Her Bluetooth earpiece buzzed, startling her. She pressed The CONNECT button. "Yes," she said.
"Are you in position?" It was Brother Stephen. The fact of his call meant that he had taken up position on the opposite end of the bridge, the Maryland end.
Colleen felt her heart rate double. "I am," she said. "It's beautiful."
"I'll see you at the Farm when it's over."
The line went dead. It was time.
Colleen threw open her coat and brought the weapon to her shoulder.
Man, you should have seen the look on the first driver's face.
Jonathan Grave shifted his BMW M6 into neutral to give his clutch leg a rest. "Next time I say yes to tickets," he said, "remind me that I hate traffic."
Next to him, Father Dom D'Angelo shrugged. "I offered to drive."
"You drive a piece of shit." He flashed a smile. "No offense."
Dom laughed. "The diocese looks askance at priests who drive sports cars."
"Surely God wants his representatives in better wheels than a Kia," Jonathan said. "I think I read somewhere that Satan drives a Kia." The car in front moved six feet, and Jonathan eased forward to keep up. "Isn't rush hour supposed to go the other way?"
"I have a theory that rush hours just are," Dom said. "There's no why or rationale to them. Monday Night Football doesn't help."
The Washington Redskins were scheduled to do battle with the Dallas Cowboys tonight at FedEx Field, and Jonathan had scored a couple of club-level seats. A lifelong 'Skins fan — despite their shameful failures in recent years — Jonathan remained forever hopeful that a winning season was possible. Clearly that wasn't going to happen this year, but games against the Cowboys were like Super Bowls unto themselves. A win against them could counter the humiliation of a four-and-twelve season.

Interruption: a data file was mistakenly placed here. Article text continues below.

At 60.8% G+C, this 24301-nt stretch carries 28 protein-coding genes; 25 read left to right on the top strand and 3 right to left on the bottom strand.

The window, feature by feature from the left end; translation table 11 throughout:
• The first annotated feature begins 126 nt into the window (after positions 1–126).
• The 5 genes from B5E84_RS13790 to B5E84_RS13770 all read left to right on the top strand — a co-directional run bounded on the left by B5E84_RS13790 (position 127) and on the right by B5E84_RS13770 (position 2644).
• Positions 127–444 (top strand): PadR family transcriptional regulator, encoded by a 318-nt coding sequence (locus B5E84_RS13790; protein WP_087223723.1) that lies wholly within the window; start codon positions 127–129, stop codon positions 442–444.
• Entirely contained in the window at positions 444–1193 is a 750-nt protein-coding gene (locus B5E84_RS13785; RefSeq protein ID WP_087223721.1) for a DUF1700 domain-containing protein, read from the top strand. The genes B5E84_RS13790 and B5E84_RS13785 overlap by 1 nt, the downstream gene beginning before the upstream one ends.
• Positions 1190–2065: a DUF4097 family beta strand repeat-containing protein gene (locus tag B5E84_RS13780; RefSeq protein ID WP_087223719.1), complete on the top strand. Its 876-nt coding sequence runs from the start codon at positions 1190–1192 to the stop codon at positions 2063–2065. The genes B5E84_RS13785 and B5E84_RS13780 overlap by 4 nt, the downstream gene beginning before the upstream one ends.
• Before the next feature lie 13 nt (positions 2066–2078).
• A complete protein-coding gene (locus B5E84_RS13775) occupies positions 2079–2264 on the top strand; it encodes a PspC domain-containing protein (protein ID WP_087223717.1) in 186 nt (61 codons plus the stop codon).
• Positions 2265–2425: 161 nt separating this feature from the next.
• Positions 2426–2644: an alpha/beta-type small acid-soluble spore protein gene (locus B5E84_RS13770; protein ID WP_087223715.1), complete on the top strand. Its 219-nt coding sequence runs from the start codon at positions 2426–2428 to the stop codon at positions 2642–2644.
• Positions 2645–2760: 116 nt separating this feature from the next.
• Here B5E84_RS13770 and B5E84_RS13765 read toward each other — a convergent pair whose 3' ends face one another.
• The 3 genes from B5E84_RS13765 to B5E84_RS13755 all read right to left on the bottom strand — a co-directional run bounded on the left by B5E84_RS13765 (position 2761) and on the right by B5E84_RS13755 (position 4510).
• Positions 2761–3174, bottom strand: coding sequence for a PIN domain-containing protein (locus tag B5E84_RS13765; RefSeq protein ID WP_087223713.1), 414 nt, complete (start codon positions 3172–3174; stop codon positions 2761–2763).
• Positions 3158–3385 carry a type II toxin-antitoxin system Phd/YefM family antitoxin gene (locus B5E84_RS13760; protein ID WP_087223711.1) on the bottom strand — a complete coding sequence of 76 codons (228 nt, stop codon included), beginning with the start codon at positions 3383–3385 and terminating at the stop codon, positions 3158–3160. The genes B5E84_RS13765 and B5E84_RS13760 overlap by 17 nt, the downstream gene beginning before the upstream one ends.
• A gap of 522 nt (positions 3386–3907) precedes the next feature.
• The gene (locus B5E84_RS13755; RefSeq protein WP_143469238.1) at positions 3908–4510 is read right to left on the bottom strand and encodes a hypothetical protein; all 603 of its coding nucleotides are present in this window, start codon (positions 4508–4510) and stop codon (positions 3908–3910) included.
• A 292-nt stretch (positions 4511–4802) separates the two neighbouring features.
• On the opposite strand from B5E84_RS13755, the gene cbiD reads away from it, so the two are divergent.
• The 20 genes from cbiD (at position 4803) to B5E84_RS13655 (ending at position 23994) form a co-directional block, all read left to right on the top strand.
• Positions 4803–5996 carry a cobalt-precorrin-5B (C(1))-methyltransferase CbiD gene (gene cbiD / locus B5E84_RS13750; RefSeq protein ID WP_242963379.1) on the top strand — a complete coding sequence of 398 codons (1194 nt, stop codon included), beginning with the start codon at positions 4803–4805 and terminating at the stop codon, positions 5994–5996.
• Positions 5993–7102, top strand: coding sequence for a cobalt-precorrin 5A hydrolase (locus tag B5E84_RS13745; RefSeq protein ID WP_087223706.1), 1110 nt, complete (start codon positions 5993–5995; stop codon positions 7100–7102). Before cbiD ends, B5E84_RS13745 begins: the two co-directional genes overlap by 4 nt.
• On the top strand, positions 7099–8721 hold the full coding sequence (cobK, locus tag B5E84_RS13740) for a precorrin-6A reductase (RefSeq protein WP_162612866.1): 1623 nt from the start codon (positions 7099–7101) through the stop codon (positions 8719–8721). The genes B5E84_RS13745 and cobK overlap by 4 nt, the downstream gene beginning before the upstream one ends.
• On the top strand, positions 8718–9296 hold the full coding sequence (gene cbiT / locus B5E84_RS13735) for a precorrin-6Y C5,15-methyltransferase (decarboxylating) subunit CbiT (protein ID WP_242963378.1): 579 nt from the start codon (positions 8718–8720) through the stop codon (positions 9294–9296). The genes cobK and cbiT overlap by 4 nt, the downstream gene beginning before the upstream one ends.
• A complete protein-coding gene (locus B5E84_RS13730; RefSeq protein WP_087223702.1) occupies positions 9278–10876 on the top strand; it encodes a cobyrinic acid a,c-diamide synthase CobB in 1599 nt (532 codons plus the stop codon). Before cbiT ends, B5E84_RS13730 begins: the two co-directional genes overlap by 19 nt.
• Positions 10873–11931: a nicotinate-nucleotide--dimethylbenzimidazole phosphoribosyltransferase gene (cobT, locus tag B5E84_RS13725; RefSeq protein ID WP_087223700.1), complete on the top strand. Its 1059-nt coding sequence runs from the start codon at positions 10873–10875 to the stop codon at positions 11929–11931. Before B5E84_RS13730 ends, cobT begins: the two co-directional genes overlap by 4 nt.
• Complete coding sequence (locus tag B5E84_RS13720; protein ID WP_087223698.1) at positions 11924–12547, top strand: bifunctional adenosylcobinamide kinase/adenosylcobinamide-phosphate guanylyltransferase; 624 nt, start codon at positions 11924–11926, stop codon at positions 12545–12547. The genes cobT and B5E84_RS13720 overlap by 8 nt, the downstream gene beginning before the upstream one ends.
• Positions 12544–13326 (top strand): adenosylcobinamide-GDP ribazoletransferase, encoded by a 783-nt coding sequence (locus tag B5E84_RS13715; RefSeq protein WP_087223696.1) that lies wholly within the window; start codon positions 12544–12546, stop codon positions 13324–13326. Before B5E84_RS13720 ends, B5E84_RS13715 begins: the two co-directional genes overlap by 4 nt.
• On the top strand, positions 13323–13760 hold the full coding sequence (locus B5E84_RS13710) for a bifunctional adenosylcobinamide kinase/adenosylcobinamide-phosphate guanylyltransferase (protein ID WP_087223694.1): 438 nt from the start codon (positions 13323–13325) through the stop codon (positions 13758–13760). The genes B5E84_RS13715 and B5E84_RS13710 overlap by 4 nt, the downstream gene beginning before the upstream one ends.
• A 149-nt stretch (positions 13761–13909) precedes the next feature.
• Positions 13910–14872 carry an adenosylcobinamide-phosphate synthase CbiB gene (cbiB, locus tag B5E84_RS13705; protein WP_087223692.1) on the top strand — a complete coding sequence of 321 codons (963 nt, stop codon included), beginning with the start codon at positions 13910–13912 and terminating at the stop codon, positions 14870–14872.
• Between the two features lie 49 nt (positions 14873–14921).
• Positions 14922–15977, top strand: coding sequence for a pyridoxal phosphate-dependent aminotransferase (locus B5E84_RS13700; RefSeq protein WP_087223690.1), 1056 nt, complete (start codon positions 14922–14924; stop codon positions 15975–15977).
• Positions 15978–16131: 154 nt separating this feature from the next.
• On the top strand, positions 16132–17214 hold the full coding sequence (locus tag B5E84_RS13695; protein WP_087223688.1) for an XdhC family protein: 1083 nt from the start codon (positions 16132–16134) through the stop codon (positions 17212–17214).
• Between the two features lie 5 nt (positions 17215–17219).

"If I had to sit in this traffic every day, I think I'd —"
Sharp, staccato hammering drew his attention to his left. The instant he heard it, Jonathan recognized it as automatic-weapons fire. Close range, 5.56-millimeter ammunition — the same NATO round used in every U.S. theater of operation since the 1970s. He reacted reflexively, cupping Dom's neck at the spot where it joined his skull and pushing him toward the floor. "Down!" he shouted.
Dom said something in protest, but Jonathan didn't care. He scanned the horizon for an escape route for the BMW, established that there weren't any, then slapped the transmission into neutral and pulled the parking brake.
To his left, on the opposite span of the bridge, he saw a man die. He saw the spray of powdered glass, followed an instant later by the spray of pulverized brain matter. Then it happened again to a car adjacent to the first one.
"Stay on the floor," Jonathan commanded. Not waiting for an answer, he shouldered open his door and rolled out onto the roadway. One clueless idiot blew his horn at him, clearly unaware that he was part of a mass murder in progress. Jonathan ripped open the zipper to his jacket with his left hand while his right hand found the grip of the customized Colt 1911 .45 that always rode high on his hip, cocked and locked. He drew it.